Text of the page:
TALLAHASSEE, Fla. The U.S. Department of Education sent a letter to Florida Education Commissioner Richard Corcoran Monday asking why his agency hasn't submitted a plan for $7 billion in federal aid for local schools.
The state received the first two-thirds of the money, but failed to provide a plan by the June 1 deadline and also blew past July and August submission timelines after talking with state Department of Education staff. Upon approval of the plan, the state would receive the remaining $2.3 billion.
Florida is the only state that hasn't filed a plan for that money.
"FDOE’s delay raises significant concerns because of the unnecessary uncertainty it is creating for school districts across the state and because it is hindering their ability to confidently plan for how to use these funds to address the needs of students," said Ian Rosenblum, Deputy Assistant Secretary for Policy and Programs for the U.S. Department of Education, in a letter dated Oct. 4.
This failure "to meet its responsibilities is delaying the release of essential American Rescue Plan Elementary and Secondary School Emergency Relief resources that are needed by school districts and schools to address the needs of students most impacted by the pandemic," Rosenblum said.
After this story was published online, Christina Pushaw, press secretary for Gov. Ron DeSantis, sent an email to the USA TODAY NETWORK-Florida stating that the governor and Department of Education "have gone out of their way to ensure that districts were not held in harm’s way for the funding of students who did not attend school in person during the pandemic, and the value of that compassion and grace was in the billions."
Pushaw also said that "no district has articulated a need for funding that cannot be met with currently available resources."
But districts around the state need billions to cover COVID leave to pay employees to stay home, install air purifiers and upgrade HVAC systems to improve air quality because of COVID, said Andrew Spar, president of the Florida Educators Association, the state's teachers union and largest association of professional employees.
"There is a massive crisis with bus shortages and teacher shortages," Spar said. "It's clear that districts need the money."
A spokesman for the Florida DOE said its position was the same as the governor's.
Neither Pushaw nor the DOE spokesman explained why the state hasn't submitted the overdue plan for the remainder of the ARP funds.
Florida received two-thirds of its $7 billion in American Rescue Plan Elementary and Secondary School Emergency Relief (ESSER) allocation in March to be used to support student "health and safety, and address their social, emotional, mental health, and academic needs in response to the COVID-19 pandemic," the letter said.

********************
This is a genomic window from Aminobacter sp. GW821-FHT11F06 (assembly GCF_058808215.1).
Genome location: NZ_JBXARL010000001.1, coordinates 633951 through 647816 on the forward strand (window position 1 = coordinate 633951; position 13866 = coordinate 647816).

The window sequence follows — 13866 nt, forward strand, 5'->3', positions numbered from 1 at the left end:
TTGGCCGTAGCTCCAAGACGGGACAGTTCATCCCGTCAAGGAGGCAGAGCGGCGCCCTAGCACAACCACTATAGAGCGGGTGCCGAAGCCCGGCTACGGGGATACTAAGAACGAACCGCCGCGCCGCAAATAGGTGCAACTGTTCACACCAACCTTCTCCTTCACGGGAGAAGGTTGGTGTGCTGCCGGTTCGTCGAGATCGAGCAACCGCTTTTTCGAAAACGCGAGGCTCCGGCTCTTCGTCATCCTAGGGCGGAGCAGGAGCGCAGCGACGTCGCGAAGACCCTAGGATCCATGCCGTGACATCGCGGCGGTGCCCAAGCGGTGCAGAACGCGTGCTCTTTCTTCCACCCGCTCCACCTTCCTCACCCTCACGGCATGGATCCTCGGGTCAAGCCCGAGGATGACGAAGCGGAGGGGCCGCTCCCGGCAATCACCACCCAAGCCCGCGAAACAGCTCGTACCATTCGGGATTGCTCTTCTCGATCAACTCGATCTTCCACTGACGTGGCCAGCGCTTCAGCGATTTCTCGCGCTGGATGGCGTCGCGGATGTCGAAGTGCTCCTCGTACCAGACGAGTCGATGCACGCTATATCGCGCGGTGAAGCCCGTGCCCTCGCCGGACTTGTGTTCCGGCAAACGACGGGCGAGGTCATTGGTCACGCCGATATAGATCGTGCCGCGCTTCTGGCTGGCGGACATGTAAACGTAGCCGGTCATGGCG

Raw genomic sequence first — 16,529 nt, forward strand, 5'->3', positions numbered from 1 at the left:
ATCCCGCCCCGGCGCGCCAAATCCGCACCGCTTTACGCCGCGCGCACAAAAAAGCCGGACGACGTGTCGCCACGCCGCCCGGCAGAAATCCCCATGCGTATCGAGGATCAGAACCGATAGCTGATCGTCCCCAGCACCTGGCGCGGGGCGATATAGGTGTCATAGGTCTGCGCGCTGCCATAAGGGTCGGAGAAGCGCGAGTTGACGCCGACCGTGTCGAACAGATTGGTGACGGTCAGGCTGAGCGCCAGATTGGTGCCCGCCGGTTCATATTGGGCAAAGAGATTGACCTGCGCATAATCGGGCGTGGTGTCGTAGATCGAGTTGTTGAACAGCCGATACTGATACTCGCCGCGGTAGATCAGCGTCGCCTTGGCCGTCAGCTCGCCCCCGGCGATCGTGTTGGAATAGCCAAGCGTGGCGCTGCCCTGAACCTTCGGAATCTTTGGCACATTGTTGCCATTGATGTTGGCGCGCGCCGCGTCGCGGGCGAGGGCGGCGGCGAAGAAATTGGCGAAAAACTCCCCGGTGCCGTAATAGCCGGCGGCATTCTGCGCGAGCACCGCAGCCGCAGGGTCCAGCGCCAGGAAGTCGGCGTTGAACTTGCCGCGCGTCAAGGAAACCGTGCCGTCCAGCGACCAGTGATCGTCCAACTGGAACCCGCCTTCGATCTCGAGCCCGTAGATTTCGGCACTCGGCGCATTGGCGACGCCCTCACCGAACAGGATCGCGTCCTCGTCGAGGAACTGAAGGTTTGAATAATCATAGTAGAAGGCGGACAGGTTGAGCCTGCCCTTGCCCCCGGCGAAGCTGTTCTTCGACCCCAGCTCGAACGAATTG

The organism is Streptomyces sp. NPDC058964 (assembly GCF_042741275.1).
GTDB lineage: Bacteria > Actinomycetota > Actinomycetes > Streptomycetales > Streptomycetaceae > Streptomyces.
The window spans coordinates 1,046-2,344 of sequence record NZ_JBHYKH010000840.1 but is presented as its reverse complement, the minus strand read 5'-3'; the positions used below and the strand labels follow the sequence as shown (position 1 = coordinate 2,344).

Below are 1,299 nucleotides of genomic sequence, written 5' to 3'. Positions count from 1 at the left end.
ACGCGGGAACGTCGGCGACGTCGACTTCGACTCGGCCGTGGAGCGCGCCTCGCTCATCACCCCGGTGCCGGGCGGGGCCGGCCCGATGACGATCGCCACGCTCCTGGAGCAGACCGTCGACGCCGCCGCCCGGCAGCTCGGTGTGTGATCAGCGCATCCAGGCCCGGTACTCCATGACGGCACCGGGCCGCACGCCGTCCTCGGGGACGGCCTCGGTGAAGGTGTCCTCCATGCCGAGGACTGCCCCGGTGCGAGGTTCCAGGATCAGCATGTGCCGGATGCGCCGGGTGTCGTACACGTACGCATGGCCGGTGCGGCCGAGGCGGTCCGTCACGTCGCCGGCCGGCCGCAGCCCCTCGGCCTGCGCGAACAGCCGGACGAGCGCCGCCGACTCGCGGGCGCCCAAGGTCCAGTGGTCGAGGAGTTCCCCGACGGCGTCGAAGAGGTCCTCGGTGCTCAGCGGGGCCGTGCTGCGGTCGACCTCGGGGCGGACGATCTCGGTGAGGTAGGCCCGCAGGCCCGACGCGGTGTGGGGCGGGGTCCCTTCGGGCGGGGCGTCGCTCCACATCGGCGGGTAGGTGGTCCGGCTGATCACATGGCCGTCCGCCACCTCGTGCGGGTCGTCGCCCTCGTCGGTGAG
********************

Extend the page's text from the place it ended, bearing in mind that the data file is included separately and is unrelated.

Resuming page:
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The ARP fund is the third of three ESSER tranches released by the federal government. All three ESSER tranches total $8.6 billion, of which close to 15% has been spent, U.S. Department of Education records show for the reporting period ending July 31.
The state has spent 79% of its first grant, $770 million from the CARES Act, DOE records show. That money must be spent by Sept. 30, 2022.
The state has so far spent 15.6% of the $3.1 billion received under the Coronavirus Response and Relief Supplemental Appropriations Act, which must be obligated by Sept. 30, 2023.
The state has spent $177 million in ARP funds, or about 4% of what it's received, but has not released money to the local school districts, federal officials said. The state has until Sept. 30, 2024, to obligate the total amount.
"Yet we have heard repeatedly from parents, teachers, and superintendents from school districts in Florida that FDOE has not yet awarded ARP ESSER funds to local educational agencies," Rosenblum said.
The state was required to distribute those funds "in an expedited and timely manner" preferably no later than 60 days after receiving the funds from the department, he said.
An approved plan is a vital document to show how the state met critical requirements for "stakeholder engagement and public transparency," the letter said. It also gives the state an opportunity to describe how it will use those funds it must reserve, up to 10% of its total allocation. The state can use up to 3% for emergency needs to provide premium pay to teachers.
The American Rescue Plan also requires the state to reserve at least 5% to address lost instructional time, provide summer learning and enrichment programs and comprehensive afterschool programs.
"However, we have not received a plan to indicate that you intend to spend funding towards this effort," Rosenblum said.
He said the department will contact Florida DOE staff once again to offer assistance.
Follow Jeffrey Schweers on Twitter: @jeffschweers.
This article originally appeared on Tallahassee Democrat: Florida only state not to file plan for remaining COVID school funding